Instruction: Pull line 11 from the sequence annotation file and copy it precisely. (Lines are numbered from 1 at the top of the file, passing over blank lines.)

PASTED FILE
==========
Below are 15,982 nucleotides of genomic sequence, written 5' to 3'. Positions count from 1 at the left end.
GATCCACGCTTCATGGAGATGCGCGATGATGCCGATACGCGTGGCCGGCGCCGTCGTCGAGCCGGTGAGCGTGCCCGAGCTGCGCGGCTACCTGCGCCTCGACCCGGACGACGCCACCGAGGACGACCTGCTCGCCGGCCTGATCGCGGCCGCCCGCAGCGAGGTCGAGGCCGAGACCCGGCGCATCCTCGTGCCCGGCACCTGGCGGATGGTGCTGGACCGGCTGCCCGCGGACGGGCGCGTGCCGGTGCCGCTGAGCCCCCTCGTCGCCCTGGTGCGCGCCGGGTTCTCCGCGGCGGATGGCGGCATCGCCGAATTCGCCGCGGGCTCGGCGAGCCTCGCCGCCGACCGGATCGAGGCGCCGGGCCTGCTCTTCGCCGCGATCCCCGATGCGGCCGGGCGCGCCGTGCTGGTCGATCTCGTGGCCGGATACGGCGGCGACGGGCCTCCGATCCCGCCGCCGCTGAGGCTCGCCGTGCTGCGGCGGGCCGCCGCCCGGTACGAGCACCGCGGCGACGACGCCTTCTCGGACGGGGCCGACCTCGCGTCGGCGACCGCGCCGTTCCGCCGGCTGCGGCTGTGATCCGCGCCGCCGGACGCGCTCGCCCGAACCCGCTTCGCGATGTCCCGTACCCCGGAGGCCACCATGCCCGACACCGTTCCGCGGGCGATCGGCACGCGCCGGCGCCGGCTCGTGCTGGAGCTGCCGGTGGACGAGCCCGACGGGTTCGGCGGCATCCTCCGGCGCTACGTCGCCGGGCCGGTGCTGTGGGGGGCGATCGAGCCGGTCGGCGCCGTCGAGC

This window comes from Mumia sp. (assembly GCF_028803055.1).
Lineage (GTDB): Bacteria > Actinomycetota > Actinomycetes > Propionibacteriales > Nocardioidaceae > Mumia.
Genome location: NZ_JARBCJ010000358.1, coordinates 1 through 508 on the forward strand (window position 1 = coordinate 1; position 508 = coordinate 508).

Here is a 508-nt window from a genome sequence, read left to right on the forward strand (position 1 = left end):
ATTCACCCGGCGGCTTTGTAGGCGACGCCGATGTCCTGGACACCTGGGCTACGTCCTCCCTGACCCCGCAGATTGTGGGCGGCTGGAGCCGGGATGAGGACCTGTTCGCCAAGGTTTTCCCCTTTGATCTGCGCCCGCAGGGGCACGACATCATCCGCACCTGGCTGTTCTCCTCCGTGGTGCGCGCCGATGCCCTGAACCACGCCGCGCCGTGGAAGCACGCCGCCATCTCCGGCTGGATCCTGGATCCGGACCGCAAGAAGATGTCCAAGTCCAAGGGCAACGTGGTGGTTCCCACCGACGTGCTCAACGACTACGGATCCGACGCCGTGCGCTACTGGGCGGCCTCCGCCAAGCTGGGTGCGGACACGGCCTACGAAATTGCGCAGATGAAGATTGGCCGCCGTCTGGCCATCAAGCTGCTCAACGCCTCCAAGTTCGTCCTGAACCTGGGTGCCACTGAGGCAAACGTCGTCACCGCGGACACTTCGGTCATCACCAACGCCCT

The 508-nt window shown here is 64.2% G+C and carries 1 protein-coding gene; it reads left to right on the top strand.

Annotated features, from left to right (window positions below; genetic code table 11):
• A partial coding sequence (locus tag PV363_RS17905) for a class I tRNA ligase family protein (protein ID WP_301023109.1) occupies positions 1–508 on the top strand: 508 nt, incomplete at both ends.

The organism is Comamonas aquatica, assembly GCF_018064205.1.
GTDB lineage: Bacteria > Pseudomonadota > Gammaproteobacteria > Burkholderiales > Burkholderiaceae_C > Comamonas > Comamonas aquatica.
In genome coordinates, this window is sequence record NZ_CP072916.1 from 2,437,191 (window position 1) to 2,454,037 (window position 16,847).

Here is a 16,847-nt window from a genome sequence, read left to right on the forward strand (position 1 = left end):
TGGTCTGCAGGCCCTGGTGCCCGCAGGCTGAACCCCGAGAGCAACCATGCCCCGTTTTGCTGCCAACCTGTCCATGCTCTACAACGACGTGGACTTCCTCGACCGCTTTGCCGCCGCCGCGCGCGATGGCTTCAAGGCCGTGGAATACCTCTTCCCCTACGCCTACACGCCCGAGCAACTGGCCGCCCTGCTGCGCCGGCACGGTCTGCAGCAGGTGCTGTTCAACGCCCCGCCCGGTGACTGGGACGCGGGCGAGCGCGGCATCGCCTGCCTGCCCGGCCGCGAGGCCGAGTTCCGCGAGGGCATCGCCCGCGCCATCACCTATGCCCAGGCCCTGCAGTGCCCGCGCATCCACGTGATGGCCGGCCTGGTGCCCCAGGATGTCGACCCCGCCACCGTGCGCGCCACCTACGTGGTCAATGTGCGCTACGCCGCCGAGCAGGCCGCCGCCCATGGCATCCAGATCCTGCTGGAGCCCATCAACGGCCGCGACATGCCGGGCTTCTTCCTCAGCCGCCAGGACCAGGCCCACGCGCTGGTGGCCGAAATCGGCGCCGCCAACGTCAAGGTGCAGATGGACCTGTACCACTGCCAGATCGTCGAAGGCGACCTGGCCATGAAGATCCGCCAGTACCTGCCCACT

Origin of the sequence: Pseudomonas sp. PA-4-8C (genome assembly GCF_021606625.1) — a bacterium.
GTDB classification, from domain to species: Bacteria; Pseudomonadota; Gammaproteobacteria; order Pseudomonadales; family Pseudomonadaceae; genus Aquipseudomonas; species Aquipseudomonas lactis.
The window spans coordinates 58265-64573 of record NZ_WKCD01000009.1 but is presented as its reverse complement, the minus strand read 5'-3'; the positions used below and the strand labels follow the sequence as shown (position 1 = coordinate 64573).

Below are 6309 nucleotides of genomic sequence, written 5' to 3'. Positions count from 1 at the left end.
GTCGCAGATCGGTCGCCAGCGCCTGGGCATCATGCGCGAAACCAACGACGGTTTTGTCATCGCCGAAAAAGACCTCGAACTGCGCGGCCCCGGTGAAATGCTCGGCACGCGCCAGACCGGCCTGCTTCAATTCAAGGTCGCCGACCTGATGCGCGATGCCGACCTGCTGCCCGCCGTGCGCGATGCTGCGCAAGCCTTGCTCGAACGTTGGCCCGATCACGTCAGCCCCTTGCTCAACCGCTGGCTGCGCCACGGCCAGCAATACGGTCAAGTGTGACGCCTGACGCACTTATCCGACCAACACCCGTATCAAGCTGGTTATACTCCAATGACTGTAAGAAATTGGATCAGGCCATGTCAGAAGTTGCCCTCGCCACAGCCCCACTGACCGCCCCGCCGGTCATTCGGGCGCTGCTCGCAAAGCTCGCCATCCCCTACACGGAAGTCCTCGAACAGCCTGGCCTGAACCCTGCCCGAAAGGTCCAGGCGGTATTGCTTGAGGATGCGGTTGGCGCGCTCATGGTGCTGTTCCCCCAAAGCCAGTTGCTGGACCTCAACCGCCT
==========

The organism is Comamonas aquatica, assembly GCF_018064205.1.